The book is about a young officer/archer in th Egyptian military. It takes place sometime in ancient times. He is the son of a noblemen. Many things happen to him and those he commands. I thought this book was very good. It was exciting and entertaining. From the very beginning it captures your attention. There really wasn't much bad with the book except some confusing names. I would like to recommend this book to anyone that likes war books because it has exciting battles and that sort of thing.
A Great book Jul 24, 1999
Andre Norton's Shadow Hawk is about the invasion and occupation of ancient Egypt by the Hyksos, a nomadic Asian tribe, which ruled until all vestiges of their reign was permanently obliterated by the victorious Egyptians. It's the story of the Nubian Archers, and their leader, an Egyptian prince known as the Shadow Hawk. He leads the loyal Egyptians in a rebellion against the invaders. Want to find something from that era? Sorry, you can't. No records from that time exist.
An adventure in ancient Egypt. Jul 31, 1997
Though she is most noted for her science-fiction/fantasy books such as the Wich World series, SHADOW HAWK by Andre Norton is a work of historical fiction based on actual events which occurred in ancient Egypt.
The story concerns the captain Rahotep, son of the viceroy of the pharaoh and heir to the nomarchy of the Hawk Nome in the southern provinces. The story takes place during the Hyksos occupation, thus Rahotep is given the nickname Shadow Hawk, as his nome is a shadow of its former being.
Rahotep intercepts a message from the pharaoh Sekenenre in Thebes to the north, a plea for military assistance to once again unite the Two Lands. Rahotep, along with the commander Methen, faithful friend Kheti, and 10 Nubian archers, travel north to serve their pharaoh. When they arrive, the group is assigned to the eldest prince Kamose. Rahotep and company prove their worth on a raid with Kamose's younger brother Ahmose and are assigned to the personal guard of pharaoh himself. While serving this honorable but unexciting duty, Rahotep is framed as perpetrator in an attempt of pharaoh's life. He is arrested and severely punished but, with the aid of his friends, manages to escape. After proving his loyalty to the crown, he is taken in by Kamose, now pharaoh following the death of his father by the hands of scheming countrymen. Kamose, Ahmose, and Rahotep then plot to overthrow the Hyksos outpost Neferusi. The last part of the book concerns the attempt to capture the town, an event that would mark a turning point in the battle with the invading Hyksos to bring about a reversal of Egypt's fortunes.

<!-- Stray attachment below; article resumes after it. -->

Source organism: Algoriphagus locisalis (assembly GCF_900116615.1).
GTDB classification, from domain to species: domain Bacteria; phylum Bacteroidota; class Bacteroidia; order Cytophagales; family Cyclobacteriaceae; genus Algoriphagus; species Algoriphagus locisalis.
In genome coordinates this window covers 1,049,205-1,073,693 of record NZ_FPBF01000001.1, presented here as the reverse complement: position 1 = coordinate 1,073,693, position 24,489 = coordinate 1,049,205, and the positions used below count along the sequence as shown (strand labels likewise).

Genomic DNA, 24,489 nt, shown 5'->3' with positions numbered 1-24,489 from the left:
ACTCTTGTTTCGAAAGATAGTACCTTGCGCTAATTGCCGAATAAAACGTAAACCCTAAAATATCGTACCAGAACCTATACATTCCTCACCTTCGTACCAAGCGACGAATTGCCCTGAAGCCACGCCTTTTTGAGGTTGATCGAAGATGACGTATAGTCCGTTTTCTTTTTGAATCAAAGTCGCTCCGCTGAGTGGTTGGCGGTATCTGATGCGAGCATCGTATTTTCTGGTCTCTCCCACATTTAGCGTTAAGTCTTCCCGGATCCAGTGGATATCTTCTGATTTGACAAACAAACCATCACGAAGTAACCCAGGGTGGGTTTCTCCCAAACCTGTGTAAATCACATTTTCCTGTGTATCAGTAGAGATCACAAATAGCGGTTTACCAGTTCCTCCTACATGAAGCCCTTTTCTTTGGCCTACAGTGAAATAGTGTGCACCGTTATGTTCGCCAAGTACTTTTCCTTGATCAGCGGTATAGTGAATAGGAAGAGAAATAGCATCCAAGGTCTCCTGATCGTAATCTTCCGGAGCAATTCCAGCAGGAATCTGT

The book is basically an adventure story set in ancient Egypt. Norton has done her homework as the details smack of authenticity. The larger events outlined in the book actually took place. Kamose and his "troops of Medja-Nubians" (according to his stela) fell upon the nest of Asiatics at Nefrusy (just north of Khmun, the modern-day Ashmunein), his "brave army in front of me like a breath of fire . . . I overthrew him, I razed his wall, I slew his people . . ." Nefrusy was at the southern limit of the influence of Apophis, just north of the kingdom of Kamose in the area of Beni Hasan. Thus was the tide turned and Kamose and his brother Ahmose restored the glory of Egypt